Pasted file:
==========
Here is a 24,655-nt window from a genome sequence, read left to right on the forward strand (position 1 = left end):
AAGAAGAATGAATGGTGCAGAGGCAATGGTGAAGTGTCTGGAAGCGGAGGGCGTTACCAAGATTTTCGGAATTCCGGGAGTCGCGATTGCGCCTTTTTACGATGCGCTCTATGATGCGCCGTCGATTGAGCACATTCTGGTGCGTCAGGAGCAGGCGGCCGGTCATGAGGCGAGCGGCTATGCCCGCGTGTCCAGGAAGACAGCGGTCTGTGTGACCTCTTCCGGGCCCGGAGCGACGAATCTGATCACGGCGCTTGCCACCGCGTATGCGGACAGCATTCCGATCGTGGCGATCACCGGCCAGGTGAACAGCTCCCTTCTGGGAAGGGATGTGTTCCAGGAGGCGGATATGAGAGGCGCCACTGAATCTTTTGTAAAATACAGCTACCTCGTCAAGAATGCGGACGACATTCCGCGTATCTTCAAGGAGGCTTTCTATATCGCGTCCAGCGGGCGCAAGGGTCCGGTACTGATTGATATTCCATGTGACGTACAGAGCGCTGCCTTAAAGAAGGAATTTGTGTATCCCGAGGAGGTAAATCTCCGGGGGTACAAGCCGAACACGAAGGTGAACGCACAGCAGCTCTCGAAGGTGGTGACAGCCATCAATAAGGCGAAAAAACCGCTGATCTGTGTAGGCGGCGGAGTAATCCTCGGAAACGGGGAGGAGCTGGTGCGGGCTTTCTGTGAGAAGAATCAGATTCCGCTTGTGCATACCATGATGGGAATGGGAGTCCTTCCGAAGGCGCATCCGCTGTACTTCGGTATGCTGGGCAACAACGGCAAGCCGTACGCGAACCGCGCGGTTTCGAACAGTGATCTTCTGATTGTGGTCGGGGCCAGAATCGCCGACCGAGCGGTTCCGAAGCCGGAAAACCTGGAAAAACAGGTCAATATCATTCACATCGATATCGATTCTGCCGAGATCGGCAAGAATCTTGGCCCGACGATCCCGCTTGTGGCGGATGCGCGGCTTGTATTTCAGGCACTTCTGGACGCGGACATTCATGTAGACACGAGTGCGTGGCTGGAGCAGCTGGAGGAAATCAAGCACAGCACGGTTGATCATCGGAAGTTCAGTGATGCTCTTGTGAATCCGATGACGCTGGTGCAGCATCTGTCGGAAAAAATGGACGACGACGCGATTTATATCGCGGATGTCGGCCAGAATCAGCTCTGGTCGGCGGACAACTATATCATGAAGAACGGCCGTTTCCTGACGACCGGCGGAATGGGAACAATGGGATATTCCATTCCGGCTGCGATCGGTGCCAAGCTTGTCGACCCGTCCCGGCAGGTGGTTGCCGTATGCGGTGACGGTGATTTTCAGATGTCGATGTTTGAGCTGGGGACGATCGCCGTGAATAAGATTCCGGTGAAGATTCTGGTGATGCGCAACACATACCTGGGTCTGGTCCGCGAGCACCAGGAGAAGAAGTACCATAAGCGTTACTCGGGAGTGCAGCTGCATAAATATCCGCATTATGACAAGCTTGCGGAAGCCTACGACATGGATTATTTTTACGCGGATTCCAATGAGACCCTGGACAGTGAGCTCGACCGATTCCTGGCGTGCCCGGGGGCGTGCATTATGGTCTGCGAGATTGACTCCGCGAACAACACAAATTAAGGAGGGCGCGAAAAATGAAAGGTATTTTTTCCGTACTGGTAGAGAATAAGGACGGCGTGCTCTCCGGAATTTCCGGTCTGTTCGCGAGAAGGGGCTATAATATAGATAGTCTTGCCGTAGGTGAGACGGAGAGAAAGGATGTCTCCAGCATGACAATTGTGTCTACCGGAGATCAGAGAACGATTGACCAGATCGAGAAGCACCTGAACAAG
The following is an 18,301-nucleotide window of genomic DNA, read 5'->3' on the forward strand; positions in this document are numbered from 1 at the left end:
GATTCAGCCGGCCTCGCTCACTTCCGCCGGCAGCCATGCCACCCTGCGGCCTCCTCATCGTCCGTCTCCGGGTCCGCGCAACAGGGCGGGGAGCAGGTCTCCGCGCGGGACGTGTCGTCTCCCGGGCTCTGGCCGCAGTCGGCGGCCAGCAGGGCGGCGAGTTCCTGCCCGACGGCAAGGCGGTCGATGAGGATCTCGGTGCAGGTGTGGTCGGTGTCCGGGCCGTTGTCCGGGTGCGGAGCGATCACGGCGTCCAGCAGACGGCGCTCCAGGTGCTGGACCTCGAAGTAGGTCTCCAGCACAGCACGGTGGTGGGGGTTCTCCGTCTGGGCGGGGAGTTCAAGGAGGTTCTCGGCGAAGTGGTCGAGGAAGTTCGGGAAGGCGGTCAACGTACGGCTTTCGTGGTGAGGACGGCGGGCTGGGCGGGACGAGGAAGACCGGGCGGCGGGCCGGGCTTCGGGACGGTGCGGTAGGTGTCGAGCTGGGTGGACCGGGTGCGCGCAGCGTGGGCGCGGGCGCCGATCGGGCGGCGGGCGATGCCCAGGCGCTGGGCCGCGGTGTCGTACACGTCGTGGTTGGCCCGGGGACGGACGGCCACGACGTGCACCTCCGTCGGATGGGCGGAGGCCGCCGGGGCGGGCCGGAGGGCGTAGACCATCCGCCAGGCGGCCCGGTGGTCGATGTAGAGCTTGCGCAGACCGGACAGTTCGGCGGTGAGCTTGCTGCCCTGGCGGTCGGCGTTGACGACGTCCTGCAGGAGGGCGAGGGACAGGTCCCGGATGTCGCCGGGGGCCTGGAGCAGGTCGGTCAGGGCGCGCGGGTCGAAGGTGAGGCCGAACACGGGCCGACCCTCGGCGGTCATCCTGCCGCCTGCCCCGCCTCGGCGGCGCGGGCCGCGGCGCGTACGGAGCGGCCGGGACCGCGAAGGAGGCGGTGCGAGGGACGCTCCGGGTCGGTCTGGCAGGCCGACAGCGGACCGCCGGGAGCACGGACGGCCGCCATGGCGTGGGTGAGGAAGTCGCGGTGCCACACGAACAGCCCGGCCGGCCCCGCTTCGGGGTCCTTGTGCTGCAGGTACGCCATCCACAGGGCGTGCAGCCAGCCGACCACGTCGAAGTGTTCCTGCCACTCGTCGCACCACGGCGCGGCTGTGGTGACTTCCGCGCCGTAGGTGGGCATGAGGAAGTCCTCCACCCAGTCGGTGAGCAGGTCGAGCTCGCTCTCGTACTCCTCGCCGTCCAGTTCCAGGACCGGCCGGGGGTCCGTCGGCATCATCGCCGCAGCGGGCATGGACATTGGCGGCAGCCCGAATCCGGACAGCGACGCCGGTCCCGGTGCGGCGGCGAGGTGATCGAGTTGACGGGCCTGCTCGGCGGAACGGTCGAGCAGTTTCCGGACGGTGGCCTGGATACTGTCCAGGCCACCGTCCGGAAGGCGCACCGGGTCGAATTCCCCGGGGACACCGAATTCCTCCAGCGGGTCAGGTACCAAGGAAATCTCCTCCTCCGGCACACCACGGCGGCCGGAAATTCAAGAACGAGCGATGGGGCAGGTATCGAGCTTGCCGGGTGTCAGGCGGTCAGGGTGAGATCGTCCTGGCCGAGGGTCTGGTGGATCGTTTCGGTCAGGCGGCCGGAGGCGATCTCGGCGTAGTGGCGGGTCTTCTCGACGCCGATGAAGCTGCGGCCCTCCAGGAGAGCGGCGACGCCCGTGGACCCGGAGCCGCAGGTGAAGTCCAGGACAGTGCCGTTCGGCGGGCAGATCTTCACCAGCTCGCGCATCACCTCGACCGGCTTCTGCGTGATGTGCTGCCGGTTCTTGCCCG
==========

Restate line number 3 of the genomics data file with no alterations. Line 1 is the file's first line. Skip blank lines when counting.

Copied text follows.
The following is an 18,301-nucleotide window of genomic DNA, read 5'->3' on the forward strand; positions in this document are numbered from 1 at the left end: